Alongside this, since starting my PhD my job and role has completely changed. I have taken  on board a professional leadership role with additional responsibilities with less free time and different working patterns. This has meant lots of new and extra things to navigate which I did not foresee at the beginning of my PhD.  Time constraints continue to challenge me,  as I have such a strong commitment to both my full-time role and research. When a lot is happening in both areas it can be so hard. Prioritising can be near on impossible and Institutions are not always set up to accommodate this. I recently had three weeks to complete four assignments in a part time capacity whilst also working. I would never have been able to fund a full time PhD and not have an income, it does require commitment but working in this way also gives flexibility.

Picking yourself up and motivating yourself is required – often. I remind myself often why I am doing this work and try not to be too hard on myself. Sometimes 48 hours of not working on either can feel like it sets back, but I remind myself that I am a part time PhD student so do have more time and space to complete the work.  Being a part-time PhD student, gives me the best of both worlds.

I have also had more opportunities for development. This has included teaching final year mental health nursing students and presenting at different events. This has been a huge learning trajectory for me which has impacted on myself and the possibilities I foresee for my future. The point I am at now as a person from when I started my PhD is substantially different, I love how my worlds connect and merge. How I respond to situations or how I feel about myself can be a real point of reflection or learning.  I know I am not alone in having imposter syndrome, something found in nurses throughout their career path from student to chief executive 3. I often think that someone is going to ‘find me out’, that I am not good enough to be a researcher or a leader or a nurse. Discussing this in different spaces and with other PhD students and supervisors has definitely helped me to view this differently and how I work with this as I move forward.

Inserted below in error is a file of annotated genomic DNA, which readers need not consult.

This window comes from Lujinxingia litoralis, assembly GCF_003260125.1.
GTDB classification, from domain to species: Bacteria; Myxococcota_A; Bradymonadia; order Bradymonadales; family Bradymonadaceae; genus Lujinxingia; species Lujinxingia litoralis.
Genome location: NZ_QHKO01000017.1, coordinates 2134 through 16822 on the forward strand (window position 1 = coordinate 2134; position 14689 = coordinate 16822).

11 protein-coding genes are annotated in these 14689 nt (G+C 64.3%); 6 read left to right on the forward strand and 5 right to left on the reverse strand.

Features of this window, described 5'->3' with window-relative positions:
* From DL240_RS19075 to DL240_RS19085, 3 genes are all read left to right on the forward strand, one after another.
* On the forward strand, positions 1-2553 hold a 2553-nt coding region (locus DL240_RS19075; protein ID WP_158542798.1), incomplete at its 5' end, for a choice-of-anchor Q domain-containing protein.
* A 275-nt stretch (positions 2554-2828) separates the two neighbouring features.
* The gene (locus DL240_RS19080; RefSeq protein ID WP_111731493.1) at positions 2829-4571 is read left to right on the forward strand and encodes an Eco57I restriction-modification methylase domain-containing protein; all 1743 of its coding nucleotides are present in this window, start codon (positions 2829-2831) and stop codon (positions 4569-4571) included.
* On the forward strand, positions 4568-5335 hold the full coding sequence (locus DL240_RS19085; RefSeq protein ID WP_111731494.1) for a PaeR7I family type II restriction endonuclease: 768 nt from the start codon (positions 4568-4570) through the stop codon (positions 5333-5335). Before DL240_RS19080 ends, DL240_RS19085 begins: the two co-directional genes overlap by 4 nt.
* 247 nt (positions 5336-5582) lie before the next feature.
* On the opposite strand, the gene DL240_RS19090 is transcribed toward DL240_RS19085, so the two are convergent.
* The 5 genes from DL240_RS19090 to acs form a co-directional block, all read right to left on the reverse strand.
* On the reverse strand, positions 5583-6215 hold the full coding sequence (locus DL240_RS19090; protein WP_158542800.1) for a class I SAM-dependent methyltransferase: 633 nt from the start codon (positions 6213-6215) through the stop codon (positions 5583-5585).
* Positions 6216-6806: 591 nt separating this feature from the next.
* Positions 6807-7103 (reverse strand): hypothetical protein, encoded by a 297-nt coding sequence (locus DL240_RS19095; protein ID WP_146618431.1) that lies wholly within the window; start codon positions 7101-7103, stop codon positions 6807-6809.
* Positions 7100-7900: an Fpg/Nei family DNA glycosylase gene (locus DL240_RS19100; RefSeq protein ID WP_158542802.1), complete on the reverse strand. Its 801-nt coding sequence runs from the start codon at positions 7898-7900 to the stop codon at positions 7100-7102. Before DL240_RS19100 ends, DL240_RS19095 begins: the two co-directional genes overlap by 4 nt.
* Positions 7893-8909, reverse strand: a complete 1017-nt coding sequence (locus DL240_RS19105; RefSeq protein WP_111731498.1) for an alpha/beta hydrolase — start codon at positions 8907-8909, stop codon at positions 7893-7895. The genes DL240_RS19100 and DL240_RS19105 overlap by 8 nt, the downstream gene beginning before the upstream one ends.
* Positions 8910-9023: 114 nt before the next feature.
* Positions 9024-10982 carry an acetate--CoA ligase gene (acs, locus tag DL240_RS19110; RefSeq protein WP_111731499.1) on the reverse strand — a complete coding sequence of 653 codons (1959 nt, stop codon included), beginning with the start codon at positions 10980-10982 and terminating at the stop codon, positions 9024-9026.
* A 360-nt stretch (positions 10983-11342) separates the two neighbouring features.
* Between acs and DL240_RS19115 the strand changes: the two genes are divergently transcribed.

I now feel part of three different paths; nurse, researcher and leader all of which mean so much to me although I still have no clear idea where I want to go next. I will soon be starting the write up stage of my PhD, my career is going well in the NHS and I change my mind every day about my dream role. I want to be able to merge lots of areas I am interested in although I am not sure how.  I love it that this could be a possibility.  What I am sure of is that my identities as nurse, a leader and a researcher strengthen each other and despite the challenges doing a PhD, it is one of the best decisions I have made.

References

  1. McIntosh GL (2023) Nurse researcher identity and reflexivity in interpretive phenomenological analysis: a personal narrative. Nurse Researcher.
  2. Berkovic, D., Ayton, D., Briggs, A. & Ackerman I (2020) The View From the Inside: Positionality and Insider Research. International Journal of Qualitative Methods (19) 1-4.
  3. Cartright A (2022) Can I really do this? Imposter syndrome in nurses and midwives. Royal College of Nursing